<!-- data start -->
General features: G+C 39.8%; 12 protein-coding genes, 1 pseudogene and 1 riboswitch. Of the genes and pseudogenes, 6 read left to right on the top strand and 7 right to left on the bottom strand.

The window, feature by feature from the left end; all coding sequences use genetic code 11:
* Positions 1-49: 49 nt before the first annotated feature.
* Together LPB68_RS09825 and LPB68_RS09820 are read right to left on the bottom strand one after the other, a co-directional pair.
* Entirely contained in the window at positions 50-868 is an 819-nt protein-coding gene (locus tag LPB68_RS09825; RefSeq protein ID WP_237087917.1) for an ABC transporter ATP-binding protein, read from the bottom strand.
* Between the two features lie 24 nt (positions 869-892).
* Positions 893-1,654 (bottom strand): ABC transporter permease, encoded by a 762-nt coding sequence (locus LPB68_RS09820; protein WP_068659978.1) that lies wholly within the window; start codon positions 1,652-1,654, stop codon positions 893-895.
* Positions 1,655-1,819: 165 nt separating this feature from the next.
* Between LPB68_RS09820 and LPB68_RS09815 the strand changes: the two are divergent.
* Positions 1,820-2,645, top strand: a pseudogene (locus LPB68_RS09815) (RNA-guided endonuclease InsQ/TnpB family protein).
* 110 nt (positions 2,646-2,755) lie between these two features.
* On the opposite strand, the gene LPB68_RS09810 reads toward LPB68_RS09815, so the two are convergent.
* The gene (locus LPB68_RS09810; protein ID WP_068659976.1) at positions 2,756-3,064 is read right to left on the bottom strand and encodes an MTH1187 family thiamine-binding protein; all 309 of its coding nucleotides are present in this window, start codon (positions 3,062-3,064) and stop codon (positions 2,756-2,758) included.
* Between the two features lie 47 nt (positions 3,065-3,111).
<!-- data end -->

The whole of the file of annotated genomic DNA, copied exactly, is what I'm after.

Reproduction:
General features: G+C 39.8%; 12 protein-coding genes, 1 pseudogene and 1 riboswitch. Of the genes and pseudogenes, 6 read left to right on the top strand and 7 right to left on the bottom strand.

The window, feature by feature from the left end; all coding sequences use genetic code 11:
* Positions 1-49: 49 nt before the first annotated feature.
* Together LPB68_RS09825 and LPB68_RS09820 are read right to left on the bottom strand one after the other, a co-directional pair.
* Entirely contained in the window at positions 50-868 is an 819-nt protein-coding gene (locus tag LPB68_RS09825; RefSeq protein ID WP_237087917.1) for an ABC transporter ATP-binding protein, read from the bottom strand.
* Between the two features lie 24 nt (positions 869-892).
* Positions 893-1,654 (bottom strand): ABC transporter permease, encoded by a 762-nt coding sequence (locus LPB68_RS09820; protein WP_068659978.1) that lies wholly within the window; start codon positions 1,652-1,654, stop codon positions 893-895.
* Positions 1,655-1,819: 165 nt separating this feature from the next.
* Between LPB68_RS09820 and LPB68_RS09815 the strand changes: the two are divergent.
* Positions 1,820-2,645, top strand: a pseudogene (locus LPB68_RS09815) (RNA-guided endonuclease InsQ/TnpB family protein).
* 110 nt (positions 2,646-2,755) lie between these two features.
* On the opposite strand, the gene LPB68_RS09810 reads toward LPB68_RS09815, so the two are convergent.
* The gene (locus LPB68_RS09810; protein ID WP_068659976.1) at positions 2,756-3,064 is read right to left on the bottom strand and encodes an MTH1187 family thiamine-binding protein; all 309 of its coding nucleotides are present in this window, start codon (positions 3,062-3,064) and stop codon (positions 2,756-2,758) included.
* Between the two features lie 47 nt (positions 3,065-3,111).